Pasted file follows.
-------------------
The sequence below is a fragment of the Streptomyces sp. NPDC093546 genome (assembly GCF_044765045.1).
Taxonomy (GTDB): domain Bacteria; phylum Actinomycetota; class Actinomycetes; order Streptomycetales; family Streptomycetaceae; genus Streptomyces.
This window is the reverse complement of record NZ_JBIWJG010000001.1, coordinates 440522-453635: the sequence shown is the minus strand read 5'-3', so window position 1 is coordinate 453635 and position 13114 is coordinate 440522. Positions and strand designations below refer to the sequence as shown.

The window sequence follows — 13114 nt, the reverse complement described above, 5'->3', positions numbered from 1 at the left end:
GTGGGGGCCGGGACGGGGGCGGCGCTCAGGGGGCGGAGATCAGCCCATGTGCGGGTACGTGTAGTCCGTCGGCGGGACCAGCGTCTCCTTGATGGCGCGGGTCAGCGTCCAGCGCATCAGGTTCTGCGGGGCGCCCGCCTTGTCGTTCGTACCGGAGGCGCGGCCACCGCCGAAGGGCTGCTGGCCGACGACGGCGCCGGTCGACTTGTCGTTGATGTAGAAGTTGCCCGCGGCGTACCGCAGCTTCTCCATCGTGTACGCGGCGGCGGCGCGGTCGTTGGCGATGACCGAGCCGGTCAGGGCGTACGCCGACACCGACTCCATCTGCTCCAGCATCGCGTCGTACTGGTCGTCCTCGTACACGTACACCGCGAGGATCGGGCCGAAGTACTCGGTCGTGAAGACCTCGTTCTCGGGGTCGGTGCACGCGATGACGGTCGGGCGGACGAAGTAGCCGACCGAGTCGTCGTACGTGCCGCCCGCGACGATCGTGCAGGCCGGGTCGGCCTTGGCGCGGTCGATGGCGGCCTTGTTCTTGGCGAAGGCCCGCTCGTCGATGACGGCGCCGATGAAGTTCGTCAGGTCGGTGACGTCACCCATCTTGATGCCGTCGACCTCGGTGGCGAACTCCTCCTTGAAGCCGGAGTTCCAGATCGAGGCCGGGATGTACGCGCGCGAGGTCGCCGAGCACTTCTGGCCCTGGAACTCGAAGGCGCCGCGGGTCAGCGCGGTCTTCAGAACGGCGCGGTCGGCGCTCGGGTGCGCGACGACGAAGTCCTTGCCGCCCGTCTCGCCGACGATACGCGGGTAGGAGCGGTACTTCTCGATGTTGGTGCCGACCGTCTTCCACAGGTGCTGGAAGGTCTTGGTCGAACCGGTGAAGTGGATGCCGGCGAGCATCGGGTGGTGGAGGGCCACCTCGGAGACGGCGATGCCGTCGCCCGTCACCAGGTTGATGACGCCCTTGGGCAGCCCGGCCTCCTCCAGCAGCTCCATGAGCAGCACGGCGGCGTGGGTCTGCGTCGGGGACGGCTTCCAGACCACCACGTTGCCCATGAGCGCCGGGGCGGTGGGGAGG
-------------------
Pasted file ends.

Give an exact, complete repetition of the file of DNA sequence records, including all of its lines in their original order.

The sequence below is a fragment of the Streptomyces sp. NPDC093546 genome (assembly GCF_044765045.1).
Taxonomy (GTDB): domain Bacteria; phylum Actinomycetota; class Actinomycetes; order Streptomycetales; family Streptomycetaceae; genus Streptomyces.
This window is the reverse complement of record NZ_JBIWJG010000001.1, coordinates 440522-453635: the sequence shown is the minus strand read 5'-3', so window position 1 is coordinate 453635 and position 13114 is coordinate 440522. Positions and strand designations below refer to the sequence as shown.

The window sequence follows — 13114 nt, the reverse complement described above, 5'->3', positions numbered from 1 at the left end:
GTGGGGGCCGGGACGGGGGCGGCGCTCAGGGGGCGGAGATCAGCCCATGTGCGGGTACGTGTAGTCCGTCGGCGGGACCAGCGTCTCCTTGATGGCGCGGGTCAGCGTCCAGCGCATCAGGTTCTGCGGGGCGCCCGCCTTGTCGTTCGTACCGGAGGCGCGGCCACCGCCGAAGGGCTGCTGGCCGACGACGGCGCCGGTCGACTTGTCGTTGATGTAGAAGTTGCCCGCGGCGTACCGCAGCTTCTCCATCGTGTACGCGGCGGCGGCGCGGTCGTTGGCGATGACCGAGCCGGTCAGGGCGTACGCCGACACCGACTCCATCTGCTCCAGCATCGCGTCGTACTGGTCGTCCTCGTACACGTACACCGCGAGGATCGGGCCGAAGTACTCGGTCGTGAAGACCTCGTTCTCGGGGTCGGTGCACGCGATGACGGTCGGGCGGACGAAGTAGCCGACCGAGTCGTCGTACGTGCCGCCCGCGACGATCGTGCAGGCCGGGTCGGCCTTGGCGCGGTCGATGGCGGCCTTGTTCTTGGCGAAGGCCCGCTCGTCGATGACGGCGCCGATGAAGTTCGTCAGGTCGGTGACGTCACCCATCTTGATGCCGTCGACCTCGGTGGCGAACTCCTCCTTGAAGCCGGAGTTCCAGATCGAGGCCGGGATGTACGCGCGCGAGGTCGCCGAGCACTTCTGGCCCTGGAACTCGAAGGCGCCGCGGGTCAGCGCGGTCTTCAGAACGGCGCGGTCGGCGCTCGGGTGCGCGACGACGAAGTCCTTGCCGCCCGTCTCGCCGACGATACGCGGGTAGGAGCGGTACTTCTCGATGTTGGTGCCGACCGTCTTCCACAGGTGCTGGAAGGTCTTGGTCGAACCGGTGAAGTGGATGCCGGCGAGCATCGGGTGGTGGAGGGCCACCTCGGAGACGGCGATGCCGTCGCCCGTCACCAGGTTGATGACGCCCTTGGGCAGCCCGGCCTCCTCCAGCAGCTCCATGAGCAGCACGGCGGCGTGGGTCTGCGTCGGGGACGGCTTCCAGACCACCACGTTGCCCATGAGCGCCGGGGCGGTGGGGAGG